Asee peer logo

WIP: Assessing Engineering State of Mind of First-Year Undergraduate African American/Black Students in Scholar Programs

Download Paper |

Conference

2021 ASEE Virtual Annual Conference Content Access

Location

Virtual Conference

Publication Date

July 26, 2021

Start Date

July 26, 2021

End Date

July 19, 2022

Conference Session

Minorities in Engineering Division Poster Session

Tagged Division

Minorities in Engineering

Tagged Topic

Diversity

Page Count

15

Permanent URL

https://peer.asee.org/38071

Download Count

7

Request a correction

Paper Authors

biography

Jameka Wiggins University of Maryland, Baltimore County

visit author page

Jameka Wiggins is an undergraduate senior Chemical Engineering major and Entrepreneurship minor at the University of Maryland, Baltimore County (UMBC). She is a member of the Center for Women in Technology and Ronald E. McNair Scholar Programs, as well as a Senator for UMBC's Chapter of The National Society of Black Engineers. Her research fields include the use additive manufacturing to create biomass containment devices and the utilization of mix-methods assessment to understand the internal and external factors that impact underrepresented populations in the engineering community.

visit author page

biography

Jamie R. Gurganus University of Maryland, Baltimore County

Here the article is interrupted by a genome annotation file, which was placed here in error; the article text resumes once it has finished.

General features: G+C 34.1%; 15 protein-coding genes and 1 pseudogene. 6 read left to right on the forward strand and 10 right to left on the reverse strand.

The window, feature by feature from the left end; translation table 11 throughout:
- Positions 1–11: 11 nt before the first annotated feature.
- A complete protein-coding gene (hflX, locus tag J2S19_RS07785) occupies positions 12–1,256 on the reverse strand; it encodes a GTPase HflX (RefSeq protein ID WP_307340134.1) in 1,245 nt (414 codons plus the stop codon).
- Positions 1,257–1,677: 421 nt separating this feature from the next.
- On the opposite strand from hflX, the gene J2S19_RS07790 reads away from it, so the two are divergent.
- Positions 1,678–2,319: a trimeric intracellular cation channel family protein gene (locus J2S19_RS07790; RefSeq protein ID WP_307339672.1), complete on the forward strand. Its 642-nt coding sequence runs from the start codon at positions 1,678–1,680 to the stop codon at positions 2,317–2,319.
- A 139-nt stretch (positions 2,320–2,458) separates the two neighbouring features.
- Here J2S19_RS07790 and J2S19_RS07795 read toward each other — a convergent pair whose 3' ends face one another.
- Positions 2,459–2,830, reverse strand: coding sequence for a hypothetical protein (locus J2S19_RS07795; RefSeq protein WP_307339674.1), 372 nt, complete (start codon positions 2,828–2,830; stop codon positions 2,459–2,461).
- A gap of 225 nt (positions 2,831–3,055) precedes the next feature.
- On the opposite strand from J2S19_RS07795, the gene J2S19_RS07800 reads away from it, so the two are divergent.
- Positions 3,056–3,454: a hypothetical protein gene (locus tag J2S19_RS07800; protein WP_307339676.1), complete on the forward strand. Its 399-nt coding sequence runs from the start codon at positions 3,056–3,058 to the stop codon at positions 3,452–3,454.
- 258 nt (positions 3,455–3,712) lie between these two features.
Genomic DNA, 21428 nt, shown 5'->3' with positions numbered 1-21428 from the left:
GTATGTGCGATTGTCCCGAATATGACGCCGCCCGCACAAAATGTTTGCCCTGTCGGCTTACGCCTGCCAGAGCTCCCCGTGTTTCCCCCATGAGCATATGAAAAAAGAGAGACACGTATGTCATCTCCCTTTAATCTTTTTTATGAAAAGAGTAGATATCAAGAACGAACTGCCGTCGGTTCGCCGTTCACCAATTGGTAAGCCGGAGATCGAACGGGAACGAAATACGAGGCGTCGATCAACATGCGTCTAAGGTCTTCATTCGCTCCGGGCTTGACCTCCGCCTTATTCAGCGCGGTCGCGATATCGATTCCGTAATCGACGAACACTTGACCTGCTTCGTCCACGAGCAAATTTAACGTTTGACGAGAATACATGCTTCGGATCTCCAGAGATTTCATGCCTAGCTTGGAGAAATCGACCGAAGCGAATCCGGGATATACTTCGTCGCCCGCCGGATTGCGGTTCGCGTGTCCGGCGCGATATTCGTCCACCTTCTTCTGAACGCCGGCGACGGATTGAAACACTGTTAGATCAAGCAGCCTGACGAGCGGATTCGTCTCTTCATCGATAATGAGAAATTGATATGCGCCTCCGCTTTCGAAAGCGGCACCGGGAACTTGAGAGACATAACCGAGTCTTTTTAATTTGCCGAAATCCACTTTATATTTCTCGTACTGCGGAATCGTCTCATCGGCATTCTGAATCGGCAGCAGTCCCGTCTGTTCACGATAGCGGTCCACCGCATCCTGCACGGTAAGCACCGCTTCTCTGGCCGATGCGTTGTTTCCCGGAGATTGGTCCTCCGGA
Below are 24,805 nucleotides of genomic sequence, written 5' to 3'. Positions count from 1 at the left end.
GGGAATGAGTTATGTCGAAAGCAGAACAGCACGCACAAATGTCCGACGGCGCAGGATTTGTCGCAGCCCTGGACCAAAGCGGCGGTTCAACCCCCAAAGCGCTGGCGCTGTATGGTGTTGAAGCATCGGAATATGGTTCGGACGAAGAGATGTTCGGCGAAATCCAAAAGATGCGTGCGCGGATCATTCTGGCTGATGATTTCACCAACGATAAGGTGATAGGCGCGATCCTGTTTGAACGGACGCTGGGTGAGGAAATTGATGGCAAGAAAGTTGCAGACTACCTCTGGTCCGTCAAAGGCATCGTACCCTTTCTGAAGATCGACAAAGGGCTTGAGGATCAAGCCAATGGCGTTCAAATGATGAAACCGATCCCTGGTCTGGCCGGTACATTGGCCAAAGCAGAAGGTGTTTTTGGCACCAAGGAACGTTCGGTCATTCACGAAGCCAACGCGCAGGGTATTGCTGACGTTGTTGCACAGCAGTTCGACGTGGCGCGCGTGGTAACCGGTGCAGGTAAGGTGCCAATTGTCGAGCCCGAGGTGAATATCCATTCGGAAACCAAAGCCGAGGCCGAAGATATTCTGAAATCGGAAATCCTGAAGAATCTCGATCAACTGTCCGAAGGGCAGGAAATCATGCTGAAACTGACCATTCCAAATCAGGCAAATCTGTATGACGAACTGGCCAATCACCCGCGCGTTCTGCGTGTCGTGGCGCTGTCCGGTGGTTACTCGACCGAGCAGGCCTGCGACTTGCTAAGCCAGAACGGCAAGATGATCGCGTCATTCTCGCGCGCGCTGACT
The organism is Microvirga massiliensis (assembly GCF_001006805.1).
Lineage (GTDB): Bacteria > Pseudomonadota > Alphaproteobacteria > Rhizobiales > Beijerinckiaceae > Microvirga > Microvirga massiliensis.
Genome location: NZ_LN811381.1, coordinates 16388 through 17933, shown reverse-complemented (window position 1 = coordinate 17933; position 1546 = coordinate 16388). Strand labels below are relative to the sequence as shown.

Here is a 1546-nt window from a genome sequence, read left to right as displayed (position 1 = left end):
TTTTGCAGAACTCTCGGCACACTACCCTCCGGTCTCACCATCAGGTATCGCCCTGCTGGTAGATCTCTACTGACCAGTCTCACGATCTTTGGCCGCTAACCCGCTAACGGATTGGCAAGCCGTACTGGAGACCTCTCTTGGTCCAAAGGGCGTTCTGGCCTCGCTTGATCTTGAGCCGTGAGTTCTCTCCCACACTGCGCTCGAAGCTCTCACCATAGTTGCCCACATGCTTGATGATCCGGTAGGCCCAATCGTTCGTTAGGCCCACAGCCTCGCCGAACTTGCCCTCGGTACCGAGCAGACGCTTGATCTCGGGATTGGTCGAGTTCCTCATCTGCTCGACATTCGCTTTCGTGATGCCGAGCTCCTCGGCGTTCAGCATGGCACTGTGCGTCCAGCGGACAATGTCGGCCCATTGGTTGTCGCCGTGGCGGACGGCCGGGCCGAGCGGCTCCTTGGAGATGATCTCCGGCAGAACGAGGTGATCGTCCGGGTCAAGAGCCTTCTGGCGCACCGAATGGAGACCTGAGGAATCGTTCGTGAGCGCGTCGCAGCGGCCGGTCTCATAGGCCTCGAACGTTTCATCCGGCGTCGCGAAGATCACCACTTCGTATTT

visit author page

Dr. Jamie Gurganus is the undergraduate program coordinator and a faculty member in the Mechanical Engineering Department at UMBC, Director for the Center for the innovative, teaching, research and learning and she is the Associate Director of Engineering Education Initiatives at COEIT. Her research is focused on solving problems relating to educating and developing engineers, teachers, and the community at all levels (k12, undergraduate, graduate, post-graduate and faculty development). She seeks to identify best practices and develop assessments methods that assist faculty and teachers with student engagement, helping them to navigate the various pathways in STEM. A few of these key areas include engineering identity and mindsets, first year experiences in engineering, integrating service learning into the engineering classroom, implementing new instructional methodologies, and design optimization using additive manufacturing. Dr. Gurganus collaborates with a number of industry partners and consults throughout Maryland in STEM education initiatives. In 2019, Dr. Gurganus received the Northern Maryland Technology Council Leader Award in STEM education. She has written curricula and published a number of works in engineering education, including a Statics workbook for undergraduate engineering students. She is the Director of Innovation Programs and Operations for the non-profit research collaborative, Advancing Engineering Excellence in P-12 Engineering Education. Dr. Gurganus teaches several first and second year Mechanical Engineering classes along with the Mechanical Engineering Senior Capstone design course for UMBC.

visit author page

Download Paper |

Abstract